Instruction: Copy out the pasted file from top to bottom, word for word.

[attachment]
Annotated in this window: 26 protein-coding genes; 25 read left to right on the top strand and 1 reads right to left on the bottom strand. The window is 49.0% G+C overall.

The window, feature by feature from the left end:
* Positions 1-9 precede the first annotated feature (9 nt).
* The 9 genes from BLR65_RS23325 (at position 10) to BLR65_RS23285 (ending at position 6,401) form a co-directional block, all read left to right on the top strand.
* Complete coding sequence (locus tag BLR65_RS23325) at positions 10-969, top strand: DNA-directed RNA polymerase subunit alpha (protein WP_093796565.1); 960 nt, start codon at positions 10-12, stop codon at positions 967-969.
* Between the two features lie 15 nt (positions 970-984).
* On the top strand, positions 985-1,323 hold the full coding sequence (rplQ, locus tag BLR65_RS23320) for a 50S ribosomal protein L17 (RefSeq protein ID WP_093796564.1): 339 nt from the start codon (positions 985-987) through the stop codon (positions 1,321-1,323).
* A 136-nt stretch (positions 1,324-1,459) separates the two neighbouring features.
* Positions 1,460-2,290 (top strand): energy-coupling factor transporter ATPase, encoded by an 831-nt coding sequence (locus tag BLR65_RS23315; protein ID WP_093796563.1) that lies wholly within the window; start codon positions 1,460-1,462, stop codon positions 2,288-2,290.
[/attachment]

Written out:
Annotated in this window: 26 protein-coding genes; 25 read left to right on the top strand and 1 reads right to left on the bottom strand. The window is 49.0% G+C overall.

The window, feature by feature from the left end:
* Positions 1-9 precede the first annotated feature (9 nt).
* The 9 genes from BLR65_RS23325 (at position 10) to BLR65_RS23285 (ending at position 6,401) form a co-directional block, all read left to right on the top strand.
* Complete coding sequence (locus tag BLR65_RS23325) at positions 10-969, top strand: DNA-directed RNA polymerase subunit alpha (protein WP_093796565.1); 960 nt, start codon at positions 10-12, stop codon at positions 967-969.
* Between the two features lie 15 nt (positions 970-984).
* On the top strand, positions 985-1,323 hold the full coding sequence (rplQ, locus tag BLR65_RS23320) for a 50S ribosomal protein L17 (RefSeq protein ID WP_093796564.1): 339 nt from the start codon (positions 985-987) through the stop codon (positions 1,321-1,323).
* A 136-nt stretch (positions 1,324-1,459) separates the two neighbouring features.
* Positions 1,460-2,290 (top strand): energy-coupling factor transporter ATPase, encoded by an 831-nt coding sequence (locus tag BLR65_RS23315; protein ID WP_093796563.1) that lies wholly within the window; start codon positions 1,460-1,462, stop codon positions 2,288-2,290.